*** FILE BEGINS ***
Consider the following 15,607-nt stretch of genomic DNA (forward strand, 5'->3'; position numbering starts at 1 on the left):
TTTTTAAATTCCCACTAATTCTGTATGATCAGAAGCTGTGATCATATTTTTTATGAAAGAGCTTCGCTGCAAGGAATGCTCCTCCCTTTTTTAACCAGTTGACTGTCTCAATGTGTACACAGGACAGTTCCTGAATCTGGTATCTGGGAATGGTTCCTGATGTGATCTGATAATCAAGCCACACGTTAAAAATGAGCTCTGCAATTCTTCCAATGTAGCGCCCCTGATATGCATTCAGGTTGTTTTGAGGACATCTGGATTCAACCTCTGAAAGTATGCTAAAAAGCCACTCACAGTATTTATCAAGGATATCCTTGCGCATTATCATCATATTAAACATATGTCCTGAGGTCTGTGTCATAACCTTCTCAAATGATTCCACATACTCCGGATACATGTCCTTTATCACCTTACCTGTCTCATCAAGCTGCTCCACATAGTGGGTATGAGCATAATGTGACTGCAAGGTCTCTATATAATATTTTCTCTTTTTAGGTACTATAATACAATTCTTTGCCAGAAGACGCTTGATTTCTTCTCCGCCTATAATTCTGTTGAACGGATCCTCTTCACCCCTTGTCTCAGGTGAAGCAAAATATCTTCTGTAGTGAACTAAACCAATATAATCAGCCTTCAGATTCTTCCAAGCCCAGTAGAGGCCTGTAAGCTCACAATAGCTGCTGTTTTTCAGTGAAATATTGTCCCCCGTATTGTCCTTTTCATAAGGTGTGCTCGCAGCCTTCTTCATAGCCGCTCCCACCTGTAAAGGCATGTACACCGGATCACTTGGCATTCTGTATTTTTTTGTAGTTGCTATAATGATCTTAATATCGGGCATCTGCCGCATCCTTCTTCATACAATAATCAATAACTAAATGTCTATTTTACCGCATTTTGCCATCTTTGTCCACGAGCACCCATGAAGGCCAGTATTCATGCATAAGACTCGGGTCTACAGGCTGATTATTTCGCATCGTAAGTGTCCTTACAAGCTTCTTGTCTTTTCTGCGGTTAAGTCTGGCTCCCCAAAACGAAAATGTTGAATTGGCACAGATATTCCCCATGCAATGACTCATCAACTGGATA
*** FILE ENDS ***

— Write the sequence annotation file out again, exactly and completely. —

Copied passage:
Consider the following 15,607-nt stretch of genomic DNA (forward strand, 5'->3'; position numbering starts at 1 on the left):
TTTTTAAATTCCCACTAATTCTGTATGATCAGAAGCTGTGATCATATTTTTTATGAAAGAGCTTCGCTGCAAGGAATGCTCCTCCCTTTTTTAACCAGTTGACTGTCTCAATGTGTACACAGGACAGTTCCTGAATCTGGTATCTGGGAATGGTTCCTGATGTGATCTGATAATCAAGCCACACGTTAAAAATGAGCTCTGCAATTCTTCCAATGTAGCGCCCCTGATATGCATTCAGGTTGTTTTGAGGACATCTGGATTCAACCTCTGAAAGTATGCTAAAAAGCCACTCACAGTATTTATCAAGGATATCCTTGCGCATTATCATCATATTAAACATATGTCCTGAGGTCTGTGTCATAACCTTCTCAAATGATTCCACATACTCCGGATACATGTCCTTTATCACCTTACCTGTCTCATCAAGCTGCTCCACATAGTGGGTATGAGCATAATGTGACTGCAAGGTCTCTATATAATATTTTCTCTTTTTAGGTACTATAATACAATTCTTTGCCAGAAGACGCTTGATTTCTTCTCCGCCTATAATTCTGTTGAACGGATCCTCTTCACCCCTTGTCTCAGGTGAAGCAAAATATCTTCTGTAGTGAACTAAACCAATATAATCAGCCTTCAGATTCTTCCAAGCCCAGTAGAGGCCTGTAAGCTCACAATAGCTGCTGTTTTTCAGTGAAATATTGTCCCCCGTATTGTCCTTTTCATAAGGTGTGCTCGCAGCCTTCTTCATAGCCGCTCCCACCTGTAAAGGCATGTACACCGGATCACTTGGCATTCTGTATTTTTTTGTAGTTGCTATAATGATCTTAATATCGGGCATCTGCCGCATCCTTCTTCATACAATAATCAATAACTAAATGTCTATTTTACCGCATTTTGCCATCTTTGTCCACGAGCACCCATGAAGGCCAGTATTCATGCATAAGACTCGGGTCTACAGGCTGATTATTTCGCATCGTAAGTGTCCTTACAAGCTTCTTGTCTTTTCTGCGGTTAAGTCTGGCTCCCCAAAACGAAAATGTTGAATTGGCACAGATATTCCCCATGCAATGACTCATCAACTGGATA